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SQL commands

Automation in QueryStorm is usually implemented by writing C# or VB.NET code inside component classes, as described in the previous chapter. However, this code does not necessarily need to be written by hand. SQL scripts can generate the component code automatically, which is especially useful for SQL users who are not familiar with C# and VB.NET. These scripts are called SQL commands.

For this reason (among others) QueryStorm introduces a preprocessor syntax for SQL. With SQL commands, SQL code is used to fetch/update data while preprocessor code is used to specify when the script should be executed, and where the results should be written to (e.g. an Excel table).

Example

Let's suppose we want to populate an Excel table with sales orders for a given date. When the value of the cell that contains the date changes, we want the script to execute again and to output the new results into the table.

Here's how we might do that:

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-- specify the triggers that call the command
{handler (orderDate)}

-- output results into the 'orders' table
{@orders}
select
    *
from
    Sales.SalesOrderHeader soh
where
    OrderDate = @orderDate -- read the orderDate cell's value

Starting the application

In order to start the application, the script needs to be saved (Ctrl+S), and the project built (Ctrl+Shift+B). The component code is generated when the script is saved. After the build completes, the runtime loads and activates the workbook application.

Accessing workbook tables and variables

All cells with assigned names are visible inside scripts as parameters. The code in the previous example uses a cell called orderDate as a parameter.

To allow the script to access Excel tables as well, the tables must be included when configuring the script via the "Connect" dialog.

Outputting query results

The preprocessor allows sending query results into Excel (via the data context). In the example above, the {@orders} output directive is used to send the results of the select query into an Excel table called orders.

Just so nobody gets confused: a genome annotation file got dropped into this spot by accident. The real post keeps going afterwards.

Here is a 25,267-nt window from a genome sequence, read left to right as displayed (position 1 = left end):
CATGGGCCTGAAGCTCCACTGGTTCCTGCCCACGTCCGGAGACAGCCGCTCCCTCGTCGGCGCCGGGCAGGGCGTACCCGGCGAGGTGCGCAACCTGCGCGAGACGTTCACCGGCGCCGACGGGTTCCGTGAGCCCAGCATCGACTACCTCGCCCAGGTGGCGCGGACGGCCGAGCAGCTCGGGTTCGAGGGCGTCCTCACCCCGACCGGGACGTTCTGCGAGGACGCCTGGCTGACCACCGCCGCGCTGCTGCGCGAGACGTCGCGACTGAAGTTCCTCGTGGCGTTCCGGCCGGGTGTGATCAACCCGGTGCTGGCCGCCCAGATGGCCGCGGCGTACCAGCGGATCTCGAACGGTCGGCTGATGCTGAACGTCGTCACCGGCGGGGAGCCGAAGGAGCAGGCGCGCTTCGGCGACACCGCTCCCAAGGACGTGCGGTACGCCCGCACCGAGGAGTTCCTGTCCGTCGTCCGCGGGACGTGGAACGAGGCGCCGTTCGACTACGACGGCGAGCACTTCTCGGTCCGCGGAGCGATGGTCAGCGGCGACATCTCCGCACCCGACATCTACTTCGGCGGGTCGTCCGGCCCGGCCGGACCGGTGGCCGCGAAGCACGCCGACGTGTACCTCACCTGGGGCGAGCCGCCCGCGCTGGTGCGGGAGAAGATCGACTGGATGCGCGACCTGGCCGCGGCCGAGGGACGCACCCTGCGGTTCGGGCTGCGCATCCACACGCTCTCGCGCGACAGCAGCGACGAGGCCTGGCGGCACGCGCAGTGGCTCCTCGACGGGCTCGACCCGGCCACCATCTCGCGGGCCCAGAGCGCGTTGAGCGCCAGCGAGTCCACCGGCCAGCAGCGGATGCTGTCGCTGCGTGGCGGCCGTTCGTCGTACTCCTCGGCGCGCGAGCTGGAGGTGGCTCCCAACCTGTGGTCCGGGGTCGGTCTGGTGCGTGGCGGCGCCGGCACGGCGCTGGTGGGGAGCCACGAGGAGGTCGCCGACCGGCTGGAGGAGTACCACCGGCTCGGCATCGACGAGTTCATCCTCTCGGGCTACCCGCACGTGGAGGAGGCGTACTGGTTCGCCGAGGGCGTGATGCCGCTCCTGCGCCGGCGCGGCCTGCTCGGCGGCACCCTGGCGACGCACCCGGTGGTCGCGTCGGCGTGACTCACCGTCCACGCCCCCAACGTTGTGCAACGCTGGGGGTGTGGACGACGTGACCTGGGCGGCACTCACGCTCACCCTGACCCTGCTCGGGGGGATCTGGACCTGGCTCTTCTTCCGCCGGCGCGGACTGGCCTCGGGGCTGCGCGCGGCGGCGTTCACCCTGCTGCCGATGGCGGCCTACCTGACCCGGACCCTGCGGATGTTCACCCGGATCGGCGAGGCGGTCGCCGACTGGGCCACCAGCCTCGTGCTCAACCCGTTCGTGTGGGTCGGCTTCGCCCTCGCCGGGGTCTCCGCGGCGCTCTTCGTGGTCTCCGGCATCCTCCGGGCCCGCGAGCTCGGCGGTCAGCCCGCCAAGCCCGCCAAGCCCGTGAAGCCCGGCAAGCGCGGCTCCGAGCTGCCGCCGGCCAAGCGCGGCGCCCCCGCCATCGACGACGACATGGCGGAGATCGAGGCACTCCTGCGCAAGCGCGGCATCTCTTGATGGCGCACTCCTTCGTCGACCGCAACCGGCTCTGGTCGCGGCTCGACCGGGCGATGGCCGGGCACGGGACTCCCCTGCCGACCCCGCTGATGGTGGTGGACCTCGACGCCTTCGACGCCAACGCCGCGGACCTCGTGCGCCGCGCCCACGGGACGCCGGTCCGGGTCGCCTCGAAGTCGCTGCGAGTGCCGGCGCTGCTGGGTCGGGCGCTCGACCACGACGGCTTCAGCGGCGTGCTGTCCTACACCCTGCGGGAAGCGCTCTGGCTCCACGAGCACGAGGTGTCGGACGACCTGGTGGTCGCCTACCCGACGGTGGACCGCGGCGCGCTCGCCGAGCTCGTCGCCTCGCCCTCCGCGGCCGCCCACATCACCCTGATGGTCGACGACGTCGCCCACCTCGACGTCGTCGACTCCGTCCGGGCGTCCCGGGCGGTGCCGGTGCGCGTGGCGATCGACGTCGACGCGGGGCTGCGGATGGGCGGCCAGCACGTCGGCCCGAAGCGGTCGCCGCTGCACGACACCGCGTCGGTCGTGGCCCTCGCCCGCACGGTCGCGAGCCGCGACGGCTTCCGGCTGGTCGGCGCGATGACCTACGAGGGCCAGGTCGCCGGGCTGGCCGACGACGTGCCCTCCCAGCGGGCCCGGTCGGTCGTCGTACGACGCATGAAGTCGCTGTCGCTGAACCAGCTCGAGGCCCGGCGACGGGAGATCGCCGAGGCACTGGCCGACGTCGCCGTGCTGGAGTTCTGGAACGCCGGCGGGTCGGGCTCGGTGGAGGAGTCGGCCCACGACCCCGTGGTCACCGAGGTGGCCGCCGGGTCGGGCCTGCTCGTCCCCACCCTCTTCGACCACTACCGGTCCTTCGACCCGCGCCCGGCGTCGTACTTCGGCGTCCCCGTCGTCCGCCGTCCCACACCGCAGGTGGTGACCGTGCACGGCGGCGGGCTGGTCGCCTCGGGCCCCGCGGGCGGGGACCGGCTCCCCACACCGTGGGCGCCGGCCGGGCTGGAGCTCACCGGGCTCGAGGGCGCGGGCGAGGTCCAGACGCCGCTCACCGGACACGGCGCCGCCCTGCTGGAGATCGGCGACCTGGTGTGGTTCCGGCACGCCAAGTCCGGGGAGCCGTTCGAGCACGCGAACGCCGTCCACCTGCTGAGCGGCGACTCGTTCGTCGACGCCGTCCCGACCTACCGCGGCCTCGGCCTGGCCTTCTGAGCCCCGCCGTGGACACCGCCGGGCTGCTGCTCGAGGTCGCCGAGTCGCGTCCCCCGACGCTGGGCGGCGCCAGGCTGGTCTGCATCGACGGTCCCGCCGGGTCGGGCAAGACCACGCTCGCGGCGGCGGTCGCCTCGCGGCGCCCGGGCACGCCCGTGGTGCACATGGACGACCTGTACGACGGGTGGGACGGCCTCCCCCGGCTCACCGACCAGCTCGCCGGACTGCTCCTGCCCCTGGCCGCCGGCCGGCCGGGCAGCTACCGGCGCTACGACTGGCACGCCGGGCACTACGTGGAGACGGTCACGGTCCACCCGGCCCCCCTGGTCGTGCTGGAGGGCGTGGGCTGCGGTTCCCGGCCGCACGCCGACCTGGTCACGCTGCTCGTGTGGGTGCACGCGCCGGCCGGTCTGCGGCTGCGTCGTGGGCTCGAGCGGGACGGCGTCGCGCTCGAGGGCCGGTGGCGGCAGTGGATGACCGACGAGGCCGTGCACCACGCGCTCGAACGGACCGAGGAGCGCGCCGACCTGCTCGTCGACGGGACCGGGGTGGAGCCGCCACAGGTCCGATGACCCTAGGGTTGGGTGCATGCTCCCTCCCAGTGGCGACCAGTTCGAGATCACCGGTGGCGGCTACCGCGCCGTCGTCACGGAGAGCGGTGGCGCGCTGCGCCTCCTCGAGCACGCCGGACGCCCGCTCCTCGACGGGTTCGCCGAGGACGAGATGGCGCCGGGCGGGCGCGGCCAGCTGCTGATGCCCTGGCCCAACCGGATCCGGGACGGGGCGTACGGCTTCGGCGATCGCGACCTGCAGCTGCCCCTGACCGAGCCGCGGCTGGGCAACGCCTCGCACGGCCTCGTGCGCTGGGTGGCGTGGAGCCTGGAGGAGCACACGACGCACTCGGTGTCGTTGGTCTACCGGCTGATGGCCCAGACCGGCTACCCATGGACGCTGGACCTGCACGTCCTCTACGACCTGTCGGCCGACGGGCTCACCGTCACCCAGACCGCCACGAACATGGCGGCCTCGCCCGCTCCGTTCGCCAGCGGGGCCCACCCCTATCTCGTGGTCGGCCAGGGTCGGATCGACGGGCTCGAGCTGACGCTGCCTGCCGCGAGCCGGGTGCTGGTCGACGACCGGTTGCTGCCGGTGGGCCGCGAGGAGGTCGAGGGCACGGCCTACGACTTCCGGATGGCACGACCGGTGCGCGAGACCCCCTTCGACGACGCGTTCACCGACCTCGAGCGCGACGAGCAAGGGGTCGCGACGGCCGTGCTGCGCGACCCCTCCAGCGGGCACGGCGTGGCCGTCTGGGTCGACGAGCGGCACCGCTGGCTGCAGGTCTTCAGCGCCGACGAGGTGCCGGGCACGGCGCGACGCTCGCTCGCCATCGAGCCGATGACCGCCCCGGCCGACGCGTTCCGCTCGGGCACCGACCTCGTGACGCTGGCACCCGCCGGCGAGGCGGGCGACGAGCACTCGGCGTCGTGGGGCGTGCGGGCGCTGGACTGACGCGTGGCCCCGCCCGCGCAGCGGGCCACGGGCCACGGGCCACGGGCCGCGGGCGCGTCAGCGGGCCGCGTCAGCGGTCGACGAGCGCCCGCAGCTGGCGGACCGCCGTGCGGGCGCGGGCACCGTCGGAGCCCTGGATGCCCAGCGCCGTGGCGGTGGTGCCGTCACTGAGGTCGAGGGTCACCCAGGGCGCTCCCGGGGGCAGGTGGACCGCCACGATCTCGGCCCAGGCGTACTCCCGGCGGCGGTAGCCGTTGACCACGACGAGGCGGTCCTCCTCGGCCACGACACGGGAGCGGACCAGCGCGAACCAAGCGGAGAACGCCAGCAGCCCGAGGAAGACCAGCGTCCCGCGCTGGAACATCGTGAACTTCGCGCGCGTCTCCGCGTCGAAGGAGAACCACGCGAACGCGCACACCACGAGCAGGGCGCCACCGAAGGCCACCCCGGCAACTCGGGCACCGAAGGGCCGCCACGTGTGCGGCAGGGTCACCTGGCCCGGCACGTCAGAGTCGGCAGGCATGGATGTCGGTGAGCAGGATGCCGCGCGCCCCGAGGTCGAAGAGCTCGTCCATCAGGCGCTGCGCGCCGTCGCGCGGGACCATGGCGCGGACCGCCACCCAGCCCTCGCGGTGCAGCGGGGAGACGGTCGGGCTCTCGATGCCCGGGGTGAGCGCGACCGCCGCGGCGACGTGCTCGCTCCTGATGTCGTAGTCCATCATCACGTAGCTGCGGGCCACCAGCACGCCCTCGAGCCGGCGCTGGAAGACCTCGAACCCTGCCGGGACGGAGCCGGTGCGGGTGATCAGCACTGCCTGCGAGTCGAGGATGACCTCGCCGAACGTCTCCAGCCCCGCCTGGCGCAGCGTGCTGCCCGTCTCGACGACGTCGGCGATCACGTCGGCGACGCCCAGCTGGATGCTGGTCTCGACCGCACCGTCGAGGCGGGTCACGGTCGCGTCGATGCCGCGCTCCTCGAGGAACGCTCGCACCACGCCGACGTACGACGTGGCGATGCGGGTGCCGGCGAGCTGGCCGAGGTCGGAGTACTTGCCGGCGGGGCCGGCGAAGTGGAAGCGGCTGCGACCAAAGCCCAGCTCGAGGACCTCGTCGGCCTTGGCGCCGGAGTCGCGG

The syntax of the output directive is very simple: {@table_name}

The output directive should be placed above the select query whose results it should output. If there are multiple select queries in the script, each of them can have its own output directive, so multiple tables can be updated from the same script.

Specifying triggers

The preprocessor syntax for declaring an automation command is: {handler (eventsList)}. The event list is a comma-separated list of events that should trigger the execution of the command.

Range change events

For each named cell, an event with the same name is defined and is fired each time the cell value changes. In the above example, the orderDate event is specified as the only trigger, meaning that the command will execute every time the orderDate cell's value changes.

ActiveX button click events

To handle the click of an ActiveX button, we should use the following syntax: {handler (sheetName!buttonName)}, for example {handler (Sheet!CommandButton1)}.

VBA events

Arbitrarily named events can also be sent from VBA and used to trigger the execution of commands. To send an event from VBA, use the QueryStorm.Runtime.API class:

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CreateObject("QueryStorm.Runtime.API").SendEvent("myEvent")

The event can be handled using the preprocessor like so: {handler (myEvent)}

Scripts can handle multiple events. Event names should be separated by a comma:

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{handler (myEvent, orderDate, Sheet1!CommandButton1)}

{@orders}
select
    ...

Commands vs Functions

The preprocessor supports defining commands as well as functions. The command and function declarations are mutually exclusive. A script can either declare a command or a function, but not both.

Example function declaration:

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{function myFunc(int param1=1, string param2="abc")}
// ...sql code

Example command declaration:

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{handler (myNamedCell, Sheet1!MyButton)}
// ...sql code

In general, functions fetch or calculate values while commands change things (e.g. save data to a database, write data into Excel tables).

In the example at the beginning of this page, we were fetching data based on a parameter. Conceptually, this looks more like it should be a function than a command. However, a function cannot return the body of a table, it can only return data to a cell or a range. If we want to write the resulting data to an Excel table, we need to use a command with an output directive (e.g. {@someTable}).

On the other hand, if the script was updating database data rather than simply selecting data from it, a command would certainly be the appropriate choice.

An important distinction between commands and functions is that commands reset Excel's Undo/Redo stack when they modify data in the workbook, while functions do not. This is a technical limitation in Excel.